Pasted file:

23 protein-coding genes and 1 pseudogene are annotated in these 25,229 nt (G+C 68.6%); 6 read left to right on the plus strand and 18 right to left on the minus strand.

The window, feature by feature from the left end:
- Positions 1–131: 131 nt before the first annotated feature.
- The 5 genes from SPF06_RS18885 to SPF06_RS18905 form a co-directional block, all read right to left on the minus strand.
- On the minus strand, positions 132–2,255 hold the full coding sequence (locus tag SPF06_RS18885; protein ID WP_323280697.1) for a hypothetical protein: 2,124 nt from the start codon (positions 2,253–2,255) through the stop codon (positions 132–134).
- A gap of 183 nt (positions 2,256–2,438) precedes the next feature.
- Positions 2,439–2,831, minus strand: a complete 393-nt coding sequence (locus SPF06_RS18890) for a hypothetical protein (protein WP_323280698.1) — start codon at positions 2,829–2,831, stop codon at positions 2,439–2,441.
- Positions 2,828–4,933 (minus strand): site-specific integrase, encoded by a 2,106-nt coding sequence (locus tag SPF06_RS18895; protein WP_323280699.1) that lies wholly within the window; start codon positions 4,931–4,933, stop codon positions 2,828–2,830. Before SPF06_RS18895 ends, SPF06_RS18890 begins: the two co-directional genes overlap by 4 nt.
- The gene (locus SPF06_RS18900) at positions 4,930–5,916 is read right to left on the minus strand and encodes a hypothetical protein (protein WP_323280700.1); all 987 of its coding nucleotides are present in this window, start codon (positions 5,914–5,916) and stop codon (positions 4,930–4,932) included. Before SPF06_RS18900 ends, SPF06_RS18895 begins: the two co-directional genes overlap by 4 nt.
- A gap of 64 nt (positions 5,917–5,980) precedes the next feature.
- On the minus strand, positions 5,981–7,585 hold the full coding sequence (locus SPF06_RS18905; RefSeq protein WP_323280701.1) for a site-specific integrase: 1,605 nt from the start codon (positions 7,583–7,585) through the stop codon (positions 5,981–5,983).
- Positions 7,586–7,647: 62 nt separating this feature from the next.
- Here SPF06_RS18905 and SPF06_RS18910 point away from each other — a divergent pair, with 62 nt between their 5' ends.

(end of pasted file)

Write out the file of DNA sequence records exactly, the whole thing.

23 protein-coding genes and 1 pseudogene are annotated in these 25,229 nt (G+C 68.6%); 6 read left to right on the plus strand and 18 right to left on the minus strand.

The window, feature by feature from the left end:
- Positions 1–131: 131 nt before the first annotated feature.
- The 5 genes from SPF06_RS18885 to SPF06_RS18905 form a co-directional block, all read right to left on the minus strand.
- On the minus strand, positions 132–2,255 hold the full coding sequence (locus tag SPF06_RS18885; protein ID WP_323280697.1) for a hypothetical protein: 2,124 nt from the start codon (positions 2,253–2,255) through the stop codon (positions 132–134).
- A gap of 183 nt (positions 2,256–2,438) precedes the next feature.
- Positions 2,439–2,831, minus strand: a complete 393-nt coding sequence (locus SPF06_RS18890) for a hypothetical protein (protein WP_323280698.1) — start codon at positions 2,829–2,831, stop codon at positions 2,439–2,441.
- Positions 2,828–4,933 (minus strand): site-specific integrase, encoded by a 2,106-nt coding sequence (locus tag SPF06_RS18895; protein WP_323280699.1) that lies wholly within the window; start codon positions 4,931–4,933, stop codon positions 2,828–2,830. Before SPF06_RS18895 ends, SPF06_RS18890 begins: the two co-directional genes overlap by 4 nt.
- The gene (locus SPF06_RS18900) at positions 4,930–5,916 is read right to left on the minus strand and encodes a hypothetical protein (protein WP_323280700.1); all 987 of its coding nucleotides are present in this window, start codon (positions 5,914–5,916) and stop codon (positions 4,930–4,932) included. Before SPF06_RS18900 ends, SPF06_RS18895 begins: the two co-directional genes overlap by 4 nt.
- A gap of 64 nt (positions 5,917–5,980) precedes the next feature.
- On the minus strand, positions 5,981–7,585 hold the full coding sequence (locus SPF06_RS18905; RefSeq protein WP_323280701.1) for a site-specific integrase: 1,605 nt from the start codon (positions 7,583–7,585) through the stop codon (positions 5,981–5,983).
- Positions 7,586–7,647: 62 nt separating this feature from the next.
- Here SPF06_RS18905 and SPF06_RS18910 point away from each other — a divergent pair, with 62 nt between their 5' ends.